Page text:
• Keep our immune system strong by doing all those things we hear about: exercise, eat healthy, and get plenty of sleep.
  • Be responsible and cover our coughs and sneezes. We don’t want to spread infections that we may have.

There are certain groups that are at greater risk of becoming infected with meningococcal disease: those living in close quarters with large groups of people, such as youth campers, dorm residents, or military barrack inhabitants; individuals whose immune systems are compromised; travelers to regions where meningococcal disease is common; or people exposed to others who are currently infected and infectious.

The harm that can come from this infection is so great, it’s simply not worth the risk. We all need to get ourselves and our loved ones in to see our provider for vaccination against this truly horrible disease.

by Trish Parnell

Meningitis B Vaccine – Who Gets It?

19 01 2015

My whole life is on the Outlook calendar. Birthdays, meetings, to-do lists, reminders—when anything pops up, it goes on the calendar. Doesn’t matter if it’s four days or four years from now, it gets noted.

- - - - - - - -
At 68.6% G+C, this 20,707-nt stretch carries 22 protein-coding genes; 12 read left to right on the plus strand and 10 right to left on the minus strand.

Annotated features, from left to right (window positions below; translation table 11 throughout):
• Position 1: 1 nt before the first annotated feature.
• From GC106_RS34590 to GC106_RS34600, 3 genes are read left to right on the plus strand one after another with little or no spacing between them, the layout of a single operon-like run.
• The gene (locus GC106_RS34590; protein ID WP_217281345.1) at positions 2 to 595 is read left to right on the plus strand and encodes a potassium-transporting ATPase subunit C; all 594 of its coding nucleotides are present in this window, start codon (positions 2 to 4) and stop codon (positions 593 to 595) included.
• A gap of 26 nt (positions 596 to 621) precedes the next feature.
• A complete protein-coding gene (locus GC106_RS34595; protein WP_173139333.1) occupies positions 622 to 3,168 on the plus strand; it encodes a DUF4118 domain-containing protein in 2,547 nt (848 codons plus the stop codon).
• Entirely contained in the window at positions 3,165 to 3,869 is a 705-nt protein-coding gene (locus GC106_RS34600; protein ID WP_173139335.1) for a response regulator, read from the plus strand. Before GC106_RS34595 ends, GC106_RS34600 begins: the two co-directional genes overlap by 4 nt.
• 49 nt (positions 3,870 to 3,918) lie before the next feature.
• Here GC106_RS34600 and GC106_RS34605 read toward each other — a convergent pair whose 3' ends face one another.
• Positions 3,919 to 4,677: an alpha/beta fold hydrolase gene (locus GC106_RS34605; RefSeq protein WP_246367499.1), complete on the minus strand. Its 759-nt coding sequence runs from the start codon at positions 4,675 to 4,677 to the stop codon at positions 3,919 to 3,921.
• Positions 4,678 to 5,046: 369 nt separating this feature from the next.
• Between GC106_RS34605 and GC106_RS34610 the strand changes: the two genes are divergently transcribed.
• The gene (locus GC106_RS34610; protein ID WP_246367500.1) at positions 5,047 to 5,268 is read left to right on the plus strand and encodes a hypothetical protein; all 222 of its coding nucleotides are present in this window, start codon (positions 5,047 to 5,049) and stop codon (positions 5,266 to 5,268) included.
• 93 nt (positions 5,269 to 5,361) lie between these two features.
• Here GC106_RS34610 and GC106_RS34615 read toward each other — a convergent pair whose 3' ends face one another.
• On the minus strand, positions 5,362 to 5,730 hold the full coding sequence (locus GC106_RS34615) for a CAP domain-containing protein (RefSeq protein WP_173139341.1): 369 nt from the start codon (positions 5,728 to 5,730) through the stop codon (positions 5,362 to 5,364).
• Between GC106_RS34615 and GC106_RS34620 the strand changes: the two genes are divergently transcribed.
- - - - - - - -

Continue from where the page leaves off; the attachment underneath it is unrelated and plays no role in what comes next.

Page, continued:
In a few months, my younger daughter will be 16. If you sat at my computer and clicked to that day, you’d find two things: 1) Bug’s birthday and, 2) Call to get mening booster for Bug. (Don’t tell her I called her Bug in this blog, but that is what you’d read in my calendar. It stands for Love Bug.)

Meningitis, or more accurately, meningococcal disease, is the real version of the monster under the bed. That’s how scared I am of this disease.

Love Bug - the early years.

Love Bug – the early years.

It’s not as common as flu, but when it strikes, it can kill or do horrendous damage to the body within hours of the first symptom appearing.

In the US, we have vaccines we use against several strains of the disease.

In the fall of 2014, the FDA approved a vaccine against serogroup B, a strain not found in our current vaccines. There’s at least one other vaccine against serogroup B that’s waiting for approval from the FDA, and I’m guessing that approval won’t be long in coming.

Because we haven’t had a vaccine against serogroup B, we’ve left our at-risk populations defenseless. When Princeton and Santa Barbara had their meningitis outbreaks in 2013, the culprit was serogroup B.